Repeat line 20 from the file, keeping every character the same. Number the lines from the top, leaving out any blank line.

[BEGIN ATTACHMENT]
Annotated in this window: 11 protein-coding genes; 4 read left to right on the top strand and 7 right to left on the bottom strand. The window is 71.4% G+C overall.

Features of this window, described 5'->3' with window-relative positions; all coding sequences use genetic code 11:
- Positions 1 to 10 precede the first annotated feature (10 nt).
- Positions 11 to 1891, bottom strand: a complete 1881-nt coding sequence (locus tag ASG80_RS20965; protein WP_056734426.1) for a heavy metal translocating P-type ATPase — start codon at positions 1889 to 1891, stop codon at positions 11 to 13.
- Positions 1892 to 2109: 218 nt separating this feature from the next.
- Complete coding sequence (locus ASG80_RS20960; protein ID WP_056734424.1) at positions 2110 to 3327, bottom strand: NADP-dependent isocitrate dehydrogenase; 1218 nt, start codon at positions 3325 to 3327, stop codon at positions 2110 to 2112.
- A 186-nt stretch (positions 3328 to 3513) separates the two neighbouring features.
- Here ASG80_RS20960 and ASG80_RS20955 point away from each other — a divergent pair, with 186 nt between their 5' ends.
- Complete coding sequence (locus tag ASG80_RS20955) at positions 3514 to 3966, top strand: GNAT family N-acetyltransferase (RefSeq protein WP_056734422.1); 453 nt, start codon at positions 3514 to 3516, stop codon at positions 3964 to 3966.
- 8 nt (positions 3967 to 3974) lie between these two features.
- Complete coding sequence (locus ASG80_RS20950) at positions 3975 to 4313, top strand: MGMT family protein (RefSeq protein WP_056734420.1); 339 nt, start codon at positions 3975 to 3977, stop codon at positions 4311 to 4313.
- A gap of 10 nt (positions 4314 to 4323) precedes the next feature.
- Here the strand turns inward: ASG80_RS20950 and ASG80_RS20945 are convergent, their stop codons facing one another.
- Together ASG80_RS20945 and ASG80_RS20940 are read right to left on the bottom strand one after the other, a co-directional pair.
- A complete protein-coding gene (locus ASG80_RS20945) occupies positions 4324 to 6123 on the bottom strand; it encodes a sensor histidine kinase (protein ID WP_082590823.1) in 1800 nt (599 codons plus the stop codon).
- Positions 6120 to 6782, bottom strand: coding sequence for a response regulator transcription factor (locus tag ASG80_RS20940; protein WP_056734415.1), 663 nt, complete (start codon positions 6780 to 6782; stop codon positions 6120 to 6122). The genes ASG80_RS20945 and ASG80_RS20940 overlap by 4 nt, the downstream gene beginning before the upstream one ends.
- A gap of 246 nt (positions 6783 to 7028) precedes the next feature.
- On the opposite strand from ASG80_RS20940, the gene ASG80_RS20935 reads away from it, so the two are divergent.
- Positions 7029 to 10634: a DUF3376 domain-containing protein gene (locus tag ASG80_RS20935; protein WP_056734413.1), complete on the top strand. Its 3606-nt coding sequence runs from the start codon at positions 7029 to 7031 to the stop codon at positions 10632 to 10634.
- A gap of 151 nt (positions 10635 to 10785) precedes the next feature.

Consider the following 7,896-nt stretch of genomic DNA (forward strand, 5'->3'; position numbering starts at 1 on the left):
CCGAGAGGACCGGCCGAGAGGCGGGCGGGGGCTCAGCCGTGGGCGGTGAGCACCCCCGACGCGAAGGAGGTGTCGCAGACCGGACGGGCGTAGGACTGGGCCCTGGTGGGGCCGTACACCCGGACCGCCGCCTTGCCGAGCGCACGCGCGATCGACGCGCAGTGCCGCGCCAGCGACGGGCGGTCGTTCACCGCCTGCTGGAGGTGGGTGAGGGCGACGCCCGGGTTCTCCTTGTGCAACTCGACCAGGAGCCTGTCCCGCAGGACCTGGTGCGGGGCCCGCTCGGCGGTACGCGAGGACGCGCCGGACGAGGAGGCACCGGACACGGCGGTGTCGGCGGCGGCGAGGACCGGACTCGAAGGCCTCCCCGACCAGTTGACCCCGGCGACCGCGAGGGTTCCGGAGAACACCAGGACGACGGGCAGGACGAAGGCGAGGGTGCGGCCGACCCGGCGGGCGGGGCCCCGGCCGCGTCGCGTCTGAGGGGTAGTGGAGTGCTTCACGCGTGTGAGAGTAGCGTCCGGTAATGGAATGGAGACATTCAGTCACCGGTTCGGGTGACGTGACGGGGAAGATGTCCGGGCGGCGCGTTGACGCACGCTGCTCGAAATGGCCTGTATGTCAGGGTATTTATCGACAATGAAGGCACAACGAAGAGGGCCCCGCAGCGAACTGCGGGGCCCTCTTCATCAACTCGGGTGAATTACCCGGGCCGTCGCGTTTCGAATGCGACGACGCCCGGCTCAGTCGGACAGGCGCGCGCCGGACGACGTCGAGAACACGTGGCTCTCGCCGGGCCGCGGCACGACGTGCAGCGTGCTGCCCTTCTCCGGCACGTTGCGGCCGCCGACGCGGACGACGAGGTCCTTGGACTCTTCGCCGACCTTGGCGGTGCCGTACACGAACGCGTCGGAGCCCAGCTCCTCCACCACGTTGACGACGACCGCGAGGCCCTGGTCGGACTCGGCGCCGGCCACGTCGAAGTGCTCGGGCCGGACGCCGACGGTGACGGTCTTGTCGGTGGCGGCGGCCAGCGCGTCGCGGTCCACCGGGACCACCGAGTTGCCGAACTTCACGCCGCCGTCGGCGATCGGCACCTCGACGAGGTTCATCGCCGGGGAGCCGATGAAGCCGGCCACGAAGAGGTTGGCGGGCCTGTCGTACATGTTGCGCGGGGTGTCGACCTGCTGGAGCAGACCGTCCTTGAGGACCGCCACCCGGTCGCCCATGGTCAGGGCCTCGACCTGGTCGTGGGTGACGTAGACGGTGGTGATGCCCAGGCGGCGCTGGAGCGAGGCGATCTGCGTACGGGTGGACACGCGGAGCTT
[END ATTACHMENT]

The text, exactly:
- A gap of 151 nt (positions 10635 to 10785) precedes the next feature.